For best performance, you should serve ES6 code to browsers that support it, and only serve ES5 code to browsers that don't support ES6.

If you need to statically host your code and serve a single version to all browsers, compile to ES5.

When you use the Polymer CLI to compile your app, the CLI automatically compiles the correct files and injects custom-elements-es5-adapter.js, a lightweight polyfill that lets compiled ES5 work on browsers that support native custom elements.

Device emulation may cause errors. When using DevTools device emulation in Chrome, polymer serve will serve compiled code when emulating iOS devices, and uncompiled code when emulating Android devices. When switching between devices, the browser may end up with both compiled and uncompiled code in its cache, resulting in errors. To avoid this problem, run polymer serve with the --compile never option when testing with device emulation.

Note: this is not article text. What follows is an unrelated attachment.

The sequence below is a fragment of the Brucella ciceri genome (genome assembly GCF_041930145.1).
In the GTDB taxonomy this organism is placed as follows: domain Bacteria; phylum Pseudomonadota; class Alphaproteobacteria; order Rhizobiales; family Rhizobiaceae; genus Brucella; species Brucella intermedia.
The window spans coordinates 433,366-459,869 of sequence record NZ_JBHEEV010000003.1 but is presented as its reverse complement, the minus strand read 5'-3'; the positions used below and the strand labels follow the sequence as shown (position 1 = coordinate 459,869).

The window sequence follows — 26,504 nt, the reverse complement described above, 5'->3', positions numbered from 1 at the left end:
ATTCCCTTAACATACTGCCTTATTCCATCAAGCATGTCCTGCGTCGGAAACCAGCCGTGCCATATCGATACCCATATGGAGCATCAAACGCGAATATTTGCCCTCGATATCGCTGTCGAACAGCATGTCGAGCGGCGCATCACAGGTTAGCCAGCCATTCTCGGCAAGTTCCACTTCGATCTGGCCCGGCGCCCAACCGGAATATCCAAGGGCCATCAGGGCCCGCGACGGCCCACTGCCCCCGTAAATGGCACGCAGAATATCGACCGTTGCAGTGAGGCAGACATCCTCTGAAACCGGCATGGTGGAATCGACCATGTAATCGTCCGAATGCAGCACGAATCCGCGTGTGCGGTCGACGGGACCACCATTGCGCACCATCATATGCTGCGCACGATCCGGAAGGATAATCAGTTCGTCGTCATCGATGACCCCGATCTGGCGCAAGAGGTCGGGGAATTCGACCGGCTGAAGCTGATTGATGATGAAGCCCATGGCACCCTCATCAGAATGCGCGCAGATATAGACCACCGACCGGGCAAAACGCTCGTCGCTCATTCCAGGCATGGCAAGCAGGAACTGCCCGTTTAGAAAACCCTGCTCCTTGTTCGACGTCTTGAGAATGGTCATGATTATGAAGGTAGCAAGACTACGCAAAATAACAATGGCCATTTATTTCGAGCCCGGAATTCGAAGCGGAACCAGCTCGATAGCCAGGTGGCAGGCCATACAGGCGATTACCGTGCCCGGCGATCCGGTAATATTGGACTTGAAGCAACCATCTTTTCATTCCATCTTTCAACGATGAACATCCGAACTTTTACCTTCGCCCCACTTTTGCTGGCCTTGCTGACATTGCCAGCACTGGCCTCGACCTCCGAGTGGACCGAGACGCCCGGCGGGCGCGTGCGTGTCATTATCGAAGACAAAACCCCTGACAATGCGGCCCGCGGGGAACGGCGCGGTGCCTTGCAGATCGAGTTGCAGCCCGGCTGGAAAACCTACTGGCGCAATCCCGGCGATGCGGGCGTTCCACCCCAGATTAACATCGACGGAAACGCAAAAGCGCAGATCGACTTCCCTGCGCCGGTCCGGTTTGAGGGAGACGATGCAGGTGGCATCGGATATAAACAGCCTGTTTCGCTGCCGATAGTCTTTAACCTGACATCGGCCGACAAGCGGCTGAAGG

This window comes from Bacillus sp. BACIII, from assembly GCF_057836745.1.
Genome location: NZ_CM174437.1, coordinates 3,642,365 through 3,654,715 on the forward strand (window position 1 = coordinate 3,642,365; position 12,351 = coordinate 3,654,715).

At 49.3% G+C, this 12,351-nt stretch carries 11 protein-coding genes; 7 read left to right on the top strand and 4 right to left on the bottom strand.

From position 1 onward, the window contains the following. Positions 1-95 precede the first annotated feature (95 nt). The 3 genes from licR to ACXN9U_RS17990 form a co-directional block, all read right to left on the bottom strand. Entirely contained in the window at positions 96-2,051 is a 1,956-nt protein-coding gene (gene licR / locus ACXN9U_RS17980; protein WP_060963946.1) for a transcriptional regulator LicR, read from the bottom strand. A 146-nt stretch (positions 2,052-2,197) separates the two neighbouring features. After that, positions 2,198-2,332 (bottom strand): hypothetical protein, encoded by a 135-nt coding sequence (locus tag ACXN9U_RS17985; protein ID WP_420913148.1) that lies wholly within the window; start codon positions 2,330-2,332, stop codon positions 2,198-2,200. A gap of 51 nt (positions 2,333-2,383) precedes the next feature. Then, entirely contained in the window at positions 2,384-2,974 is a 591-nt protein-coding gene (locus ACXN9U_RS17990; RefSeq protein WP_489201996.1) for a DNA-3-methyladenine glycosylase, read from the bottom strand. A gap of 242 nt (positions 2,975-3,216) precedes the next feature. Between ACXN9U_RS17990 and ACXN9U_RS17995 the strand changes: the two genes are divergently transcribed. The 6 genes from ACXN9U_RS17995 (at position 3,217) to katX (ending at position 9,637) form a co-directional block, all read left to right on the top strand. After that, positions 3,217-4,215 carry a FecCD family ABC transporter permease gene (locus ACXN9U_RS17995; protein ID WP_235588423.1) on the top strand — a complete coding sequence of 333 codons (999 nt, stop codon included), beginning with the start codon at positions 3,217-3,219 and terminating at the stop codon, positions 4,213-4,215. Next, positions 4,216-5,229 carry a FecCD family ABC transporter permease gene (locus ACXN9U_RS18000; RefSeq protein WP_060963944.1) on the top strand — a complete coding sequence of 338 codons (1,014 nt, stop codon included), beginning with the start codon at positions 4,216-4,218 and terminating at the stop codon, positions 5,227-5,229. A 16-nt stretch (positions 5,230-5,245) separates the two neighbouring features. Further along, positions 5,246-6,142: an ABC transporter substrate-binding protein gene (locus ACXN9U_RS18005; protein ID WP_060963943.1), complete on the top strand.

If you're putting together a custom build:

  • Polymer requires all ES6 features.
  • You must compile all your elements, the Polymer library, and any third-party elements you're using, but not the polyfills.
  • If you're serving compiled code to browsers that support native custom elements, inject the custom-elements-es5-adapter.js script at build time. The polymer-build library provides a addCustomElementsEs5Adapter method to inject the script. If that method doesn't work with your build system, see the webcomponentsjs README for details on using the script.